This school year is coming to a close and I have been perusing curriculum, thinking of how I want next year to go. This also means I’ve been busy thinking about creating a plan for our homeschool, too. I love having a relaxed homeschool, but this year my plans got a little bit too relaxed. I become too disorganized and let our homeschool vision slide. Next year, I have a plan to put my homeschool planning on Autopilot to keep our vision in check and stay on top of our daily tasks.
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Are you ready to put your Homeschool Planning on Autopilot?
We started out our year with all of our ducks in a row. We had our list of curriculum, we started with goals, then over the months one thing lead to another, now I honestly don’t even remember what books we read at the beginning of the school year any more. I recently picked up a copy of Plan Your Year by Pam Barnhill, and that lead me to Autopilot, her newly revamped planning course.
Taking care of and managing a flock of children, their homeschooling, and all of our other tasks can leave us with our heads spinning. This is why having a great homeschool plan is something that can help us out oh, so much. But, homeschool planning for you may not look the same way it does for me. Homeschool planning doesn’t need to look like lists of tasks on a calendar, waiting to be checked off. Autopilot was a great eye opener that I can be organized and do homeschool planning, but still have a relaxed homeschool at the same time.
Homeschool Planning for the Relaxed Homeschooler
When I think of homeschool planning, I always of rigid, overly structured homeschools, but Autopilot has changed my mind about this. Interest based learning is the heart of our homeschool. We love being able to learn through real books, roadschooling adventures, and just use curriculum as a tool along the way. I always thought that planning can’t really happen with our spontaneity, but it turns out, planning your homeschool year absolutely can still happen in a relaxed homeschool.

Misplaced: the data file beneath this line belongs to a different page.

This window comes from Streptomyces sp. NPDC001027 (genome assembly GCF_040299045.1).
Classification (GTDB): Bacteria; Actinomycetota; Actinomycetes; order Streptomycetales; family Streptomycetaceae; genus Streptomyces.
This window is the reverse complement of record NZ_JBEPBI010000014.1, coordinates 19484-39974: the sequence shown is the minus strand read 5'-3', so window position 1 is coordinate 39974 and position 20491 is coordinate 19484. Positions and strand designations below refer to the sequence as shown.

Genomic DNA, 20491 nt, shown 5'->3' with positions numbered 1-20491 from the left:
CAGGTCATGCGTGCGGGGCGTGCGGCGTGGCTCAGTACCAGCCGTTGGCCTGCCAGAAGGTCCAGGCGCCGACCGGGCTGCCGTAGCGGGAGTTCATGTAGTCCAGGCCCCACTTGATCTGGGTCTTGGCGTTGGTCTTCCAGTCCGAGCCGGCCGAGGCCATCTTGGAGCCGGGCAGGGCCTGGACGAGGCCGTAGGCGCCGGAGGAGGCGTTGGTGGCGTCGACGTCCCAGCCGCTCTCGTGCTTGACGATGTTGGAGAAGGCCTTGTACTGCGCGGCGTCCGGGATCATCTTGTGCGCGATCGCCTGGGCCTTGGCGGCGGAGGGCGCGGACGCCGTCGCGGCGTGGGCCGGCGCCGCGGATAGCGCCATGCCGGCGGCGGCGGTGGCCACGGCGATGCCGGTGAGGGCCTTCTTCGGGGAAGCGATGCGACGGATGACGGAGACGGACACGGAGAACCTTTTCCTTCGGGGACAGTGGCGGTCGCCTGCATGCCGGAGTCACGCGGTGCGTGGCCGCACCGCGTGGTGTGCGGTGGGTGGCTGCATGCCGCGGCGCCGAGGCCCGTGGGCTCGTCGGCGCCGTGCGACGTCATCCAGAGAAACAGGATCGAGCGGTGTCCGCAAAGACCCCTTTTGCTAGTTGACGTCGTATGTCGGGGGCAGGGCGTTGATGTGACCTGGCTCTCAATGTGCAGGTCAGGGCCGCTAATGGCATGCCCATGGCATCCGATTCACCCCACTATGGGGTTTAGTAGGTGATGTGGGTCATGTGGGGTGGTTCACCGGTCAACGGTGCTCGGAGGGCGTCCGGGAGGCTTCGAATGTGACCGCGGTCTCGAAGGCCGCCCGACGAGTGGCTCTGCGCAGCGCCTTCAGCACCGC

Pam does an amazing job explaining how to make a structured framework for your homeschool that still allows for you to be relaxed throughout your year. Friends, this is a total game changer for me. Usually when I hear structure I want to run and hide, but no more. Having a structured framework can still allow me to be flexible in my planning throughout the year, which will keep us on track, but allow us to not feel behind our stressed out.
Procedure Lists are the heart of Homeschool Planning on Autopilot
Procedure lists. It sounds so strict, but listen up. Making a procedure list can actually help keep your homeschool more relaxed. Since we use a lot of books that don’t come with curriculum, or we pick and choose what we want to use out of a curriculum book, but don’t follow it to a T, having a procedure list can actually help me feel more productive and take away the, “Am I doing enough?” worry that we can all get in the back of our minds.
Guys, there’s an entire module just on creating a procedure list in Autopilot. Pam explains how to make it work for your homeschool, how to even begin creating a procedure list, and ideas for what to add to your homeschool planning to make that procedure list come alive. She makes it all into a no brainer process to simplify your work as a homeschool mom. Did I mention that there are free planning pages to put this all into action, too? Because there are, so you can do it all quickly and easily while going through the course.
Personalized Homeschool Planning Tips
Have you ever read a book or listened to a podcast and thought to yourself, “This person must know me because what they’re saying is speaking to me on a personal level!” This happened to me when I read Plan Your Year and also when I was going through the Autopilot course. Now, this is something small that was said in the course, but something that was really big to me. It all had to do with organization (are we seeing a theme here yet? I need to be more organized!)
A tiny little tip added in by Pam was to have kids check their own work. Now, checking my son’s math is a chore for both of us. We are in the school of thought that work isn’t complete until it’s been corrected. He doesn’t look forward to seeing how many he has wrong and doesn’t like going over corrections with me. Now, what if I were to hand that answer book to him, allowing him to check it himself? Mom is no longer there, making him feel like he’s being nagged. He can see the correct answer, find where he went wrong himself, and make the corrections. At a sixth grade level this is totally doable and something I wouldn’t have thought to have him do myself.
I know there are little nuggets of wisdom all throughout this course, and I’m excited to hear which one sticks out to you. I can’t encourage you enough to add Autopilot to your “must have” list of homeschool resources. Whether your year is just starting out, or you’re in the middle of your school year and know you need a change, are you ready to put your Homeschool Planning on Autopilot?
Let me know in the comments (or join my online homeschool community!) and let me know how planning your homeschool with Autopilot will make a difference!